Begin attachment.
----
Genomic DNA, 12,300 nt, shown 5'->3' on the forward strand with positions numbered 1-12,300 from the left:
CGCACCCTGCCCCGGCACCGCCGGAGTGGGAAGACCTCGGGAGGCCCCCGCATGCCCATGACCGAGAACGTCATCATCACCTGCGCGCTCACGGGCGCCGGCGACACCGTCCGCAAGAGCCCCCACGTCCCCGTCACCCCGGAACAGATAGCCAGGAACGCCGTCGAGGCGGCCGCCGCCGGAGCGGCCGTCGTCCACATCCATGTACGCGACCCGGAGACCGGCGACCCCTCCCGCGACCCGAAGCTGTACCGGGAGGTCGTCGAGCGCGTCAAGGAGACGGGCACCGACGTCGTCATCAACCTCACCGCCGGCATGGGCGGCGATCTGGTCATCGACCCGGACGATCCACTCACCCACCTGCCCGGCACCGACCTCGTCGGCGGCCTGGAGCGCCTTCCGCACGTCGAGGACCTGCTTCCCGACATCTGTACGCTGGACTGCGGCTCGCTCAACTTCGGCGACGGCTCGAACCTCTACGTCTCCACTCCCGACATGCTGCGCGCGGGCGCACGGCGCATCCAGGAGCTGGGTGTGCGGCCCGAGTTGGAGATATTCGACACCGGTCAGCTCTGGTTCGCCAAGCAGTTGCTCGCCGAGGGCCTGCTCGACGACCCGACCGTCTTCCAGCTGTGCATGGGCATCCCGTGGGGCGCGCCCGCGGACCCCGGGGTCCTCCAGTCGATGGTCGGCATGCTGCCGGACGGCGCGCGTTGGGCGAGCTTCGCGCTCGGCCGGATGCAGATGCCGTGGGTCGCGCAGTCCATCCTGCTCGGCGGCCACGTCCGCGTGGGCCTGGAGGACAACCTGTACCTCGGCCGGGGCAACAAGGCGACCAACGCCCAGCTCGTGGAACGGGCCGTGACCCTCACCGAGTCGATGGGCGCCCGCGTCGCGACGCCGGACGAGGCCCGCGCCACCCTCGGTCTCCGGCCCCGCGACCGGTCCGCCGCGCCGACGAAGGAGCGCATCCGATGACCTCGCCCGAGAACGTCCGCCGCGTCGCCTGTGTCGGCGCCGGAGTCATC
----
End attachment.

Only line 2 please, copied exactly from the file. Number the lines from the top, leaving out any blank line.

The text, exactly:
CGCACCCTGCCCCGGCACCGCCGGAGTGGGAAGACCTCGGGAGGCCCCCGCATGCCCATGACCGAGAACGTCATCATCACCTGCGCGCTCACGGGCGCCGGCGACACCGTCCGCAAGAGCCCCCACGTCCCCGTCACCCCGGAACAGATAGCCAGGAACGCCGTCGAGGCGGCCGCCGCCGGAGCGGCCGTCGTCCACATCCATGTACGCGACCCGGAGACCGGCGACCCCTCCCGCGACCCGAAGCTGTACCGGGAGGTCGTCGAGCGCGTCAAGGAGACGGGCACCGACGTCGTCATCAACCTCACCGCCGGCATGGGCGGCGATCTGGTCATCGACCCGGACGATCCACTCACCCACCTGCCCGGCACCGACCTCGTCGGCGGCCTGGAGCGCCTTCCGCACGTCGAGGACCTGCTTCCCGACATCTGTACGCTGGACTGCGGCTCGCTCAACTTCGGCGACGGCTCGAACCTCTACGTCTCCACTCCCGACATGCTGCGCGCGGGCGCACGGCGCATCCAGGAGCTGGGTGTGCGGCCCGAGTTGGAGATATTCGACACCGGTCAGCTCTGGTTCGCCAAGCAGTTGCTCGCCGAGGGCCTGCTCGACGACCCGACCGTCTTCCAGCTGTGCATGGGCATCCCGTGGGGCGCGCCCGCGGACCCCGGGGTCCTCCAGTCGATGGTCGGCATGCTGCCGGACGGCGCGCGTTGGGCGAGCTTCGCGCTCGGCCGGATGCAGATGCCGTGGGTCGCGCAGTCCATCCTGCTCGGCGGCCACGTCCGCGTGGGCCTGGAGGACAACCTGTACCTCGGCCGGGGCAACAAGGCGACCAACGCCCAGCTCGTGGAACGGGCCGTGACCCTCACCGAGTCGATGGGCGCCCGCGTCGCGACGCCGGACGAGGCCCGCGCCACCCTCGGTCTCCGGCCCCGCGACCGGTCCGCCGCGCCGACGAAGGAGCGCATCCGATGACCTCGCCCGAGAACGTCCGCCGCGTCGCCTGTGTCGGCGCCGGAGTCATC